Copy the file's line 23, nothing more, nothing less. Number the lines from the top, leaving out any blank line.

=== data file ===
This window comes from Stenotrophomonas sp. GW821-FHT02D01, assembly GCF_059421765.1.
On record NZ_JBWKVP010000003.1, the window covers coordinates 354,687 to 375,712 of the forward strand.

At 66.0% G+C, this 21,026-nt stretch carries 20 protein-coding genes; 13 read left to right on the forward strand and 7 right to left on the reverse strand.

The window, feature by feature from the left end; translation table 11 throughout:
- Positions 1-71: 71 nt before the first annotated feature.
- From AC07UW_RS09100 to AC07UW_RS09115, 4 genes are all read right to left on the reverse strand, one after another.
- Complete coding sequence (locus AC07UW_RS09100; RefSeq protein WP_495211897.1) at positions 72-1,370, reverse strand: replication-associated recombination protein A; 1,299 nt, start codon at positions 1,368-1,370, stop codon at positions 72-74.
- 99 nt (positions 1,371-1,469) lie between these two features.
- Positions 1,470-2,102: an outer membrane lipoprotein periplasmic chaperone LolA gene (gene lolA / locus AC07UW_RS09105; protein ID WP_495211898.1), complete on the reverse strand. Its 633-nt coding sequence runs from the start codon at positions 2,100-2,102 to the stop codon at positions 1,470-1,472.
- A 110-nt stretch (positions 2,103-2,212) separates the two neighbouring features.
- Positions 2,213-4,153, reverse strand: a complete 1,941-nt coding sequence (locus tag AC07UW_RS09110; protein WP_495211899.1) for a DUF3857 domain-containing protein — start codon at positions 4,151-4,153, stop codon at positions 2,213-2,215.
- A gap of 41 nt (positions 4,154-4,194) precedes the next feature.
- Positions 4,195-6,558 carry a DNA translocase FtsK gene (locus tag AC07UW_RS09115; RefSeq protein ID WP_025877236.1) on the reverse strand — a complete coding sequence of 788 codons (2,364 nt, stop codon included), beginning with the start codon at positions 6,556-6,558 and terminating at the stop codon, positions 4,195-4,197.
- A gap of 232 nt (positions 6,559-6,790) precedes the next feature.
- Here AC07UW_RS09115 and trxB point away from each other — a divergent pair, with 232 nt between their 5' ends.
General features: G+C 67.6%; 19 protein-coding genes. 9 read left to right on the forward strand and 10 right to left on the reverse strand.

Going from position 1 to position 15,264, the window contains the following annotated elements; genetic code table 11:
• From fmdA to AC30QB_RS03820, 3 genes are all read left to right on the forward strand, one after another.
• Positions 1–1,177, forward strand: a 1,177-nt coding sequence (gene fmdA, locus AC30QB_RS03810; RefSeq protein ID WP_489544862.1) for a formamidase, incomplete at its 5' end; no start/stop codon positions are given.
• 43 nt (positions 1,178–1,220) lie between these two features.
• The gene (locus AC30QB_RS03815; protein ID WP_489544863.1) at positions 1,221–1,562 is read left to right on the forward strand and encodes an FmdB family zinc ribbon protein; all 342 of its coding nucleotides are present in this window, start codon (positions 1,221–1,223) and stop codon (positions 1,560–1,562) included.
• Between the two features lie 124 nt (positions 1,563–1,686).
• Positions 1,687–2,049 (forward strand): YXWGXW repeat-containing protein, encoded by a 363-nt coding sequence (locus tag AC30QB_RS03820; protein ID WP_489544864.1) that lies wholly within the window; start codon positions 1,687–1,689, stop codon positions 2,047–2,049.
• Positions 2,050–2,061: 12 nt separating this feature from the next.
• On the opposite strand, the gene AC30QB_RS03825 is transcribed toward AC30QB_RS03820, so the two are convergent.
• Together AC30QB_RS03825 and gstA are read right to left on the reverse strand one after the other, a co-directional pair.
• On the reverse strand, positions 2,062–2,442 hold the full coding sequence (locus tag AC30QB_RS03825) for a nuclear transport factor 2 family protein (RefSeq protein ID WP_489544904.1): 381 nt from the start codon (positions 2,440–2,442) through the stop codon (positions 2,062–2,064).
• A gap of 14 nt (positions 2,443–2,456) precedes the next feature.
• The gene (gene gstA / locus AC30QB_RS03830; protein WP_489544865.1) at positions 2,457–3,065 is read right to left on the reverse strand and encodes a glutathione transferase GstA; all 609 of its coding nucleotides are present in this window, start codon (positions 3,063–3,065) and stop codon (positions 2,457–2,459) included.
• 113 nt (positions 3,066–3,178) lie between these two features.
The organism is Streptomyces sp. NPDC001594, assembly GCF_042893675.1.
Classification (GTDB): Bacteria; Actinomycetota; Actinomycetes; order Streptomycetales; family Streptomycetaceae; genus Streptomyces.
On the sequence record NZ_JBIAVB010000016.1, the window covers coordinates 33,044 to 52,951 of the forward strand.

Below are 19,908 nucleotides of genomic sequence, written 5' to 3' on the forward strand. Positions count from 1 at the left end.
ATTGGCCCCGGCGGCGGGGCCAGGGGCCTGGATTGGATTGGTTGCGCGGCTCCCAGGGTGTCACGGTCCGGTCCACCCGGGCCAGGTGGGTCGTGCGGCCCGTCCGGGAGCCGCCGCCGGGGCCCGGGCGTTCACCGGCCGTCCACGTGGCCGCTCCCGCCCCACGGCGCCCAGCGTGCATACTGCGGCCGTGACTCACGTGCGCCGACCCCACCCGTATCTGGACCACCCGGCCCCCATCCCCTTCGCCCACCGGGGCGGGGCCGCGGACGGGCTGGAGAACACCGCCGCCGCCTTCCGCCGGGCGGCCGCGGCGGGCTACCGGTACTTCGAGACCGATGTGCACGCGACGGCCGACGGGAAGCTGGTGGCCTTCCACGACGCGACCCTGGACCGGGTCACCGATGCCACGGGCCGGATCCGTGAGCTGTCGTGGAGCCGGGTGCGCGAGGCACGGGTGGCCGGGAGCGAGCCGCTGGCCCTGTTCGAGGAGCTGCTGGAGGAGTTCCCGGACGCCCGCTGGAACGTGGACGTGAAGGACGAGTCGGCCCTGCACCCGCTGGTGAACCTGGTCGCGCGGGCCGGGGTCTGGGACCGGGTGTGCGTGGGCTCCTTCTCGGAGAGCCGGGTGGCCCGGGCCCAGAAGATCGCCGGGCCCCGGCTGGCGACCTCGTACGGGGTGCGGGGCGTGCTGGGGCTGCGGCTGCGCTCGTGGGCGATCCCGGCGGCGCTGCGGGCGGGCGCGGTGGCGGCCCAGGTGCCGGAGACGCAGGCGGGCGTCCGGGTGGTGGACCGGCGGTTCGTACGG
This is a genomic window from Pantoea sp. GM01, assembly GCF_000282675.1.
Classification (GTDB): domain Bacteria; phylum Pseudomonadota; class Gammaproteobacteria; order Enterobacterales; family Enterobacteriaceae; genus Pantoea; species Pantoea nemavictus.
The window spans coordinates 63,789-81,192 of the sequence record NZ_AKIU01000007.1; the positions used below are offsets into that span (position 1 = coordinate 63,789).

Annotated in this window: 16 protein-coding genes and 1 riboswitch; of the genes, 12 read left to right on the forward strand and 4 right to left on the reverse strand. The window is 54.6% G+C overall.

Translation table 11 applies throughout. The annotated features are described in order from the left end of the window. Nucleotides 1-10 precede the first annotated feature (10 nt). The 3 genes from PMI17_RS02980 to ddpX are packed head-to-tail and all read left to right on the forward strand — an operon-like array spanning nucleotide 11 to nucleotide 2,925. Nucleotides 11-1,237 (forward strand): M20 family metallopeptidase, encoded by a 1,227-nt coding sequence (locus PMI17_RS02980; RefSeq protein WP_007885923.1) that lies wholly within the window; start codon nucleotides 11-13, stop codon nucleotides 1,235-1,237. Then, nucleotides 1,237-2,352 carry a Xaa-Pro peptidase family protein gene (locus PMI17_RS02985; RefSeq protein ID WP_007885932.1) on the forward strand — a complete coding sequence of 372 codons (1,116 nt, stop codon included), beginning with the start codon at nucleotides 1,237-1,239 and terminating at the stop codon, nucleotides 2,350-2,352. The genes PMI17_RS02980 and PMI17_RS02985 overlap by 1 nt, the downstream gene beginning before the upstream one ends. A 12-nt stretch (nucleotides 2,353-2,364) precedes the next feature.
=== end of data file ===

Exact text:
• Positions 1,687–2,049 (forward strand): YXWGXW repeat-containing protein, encoded by a 363-nt coding sequence (locus tag AC30QB_RS03820; protein ID WP_489544864.1) that lies wholly within the window; start codon positions 1,687–1,689, stop codon positions 2,047–2,049.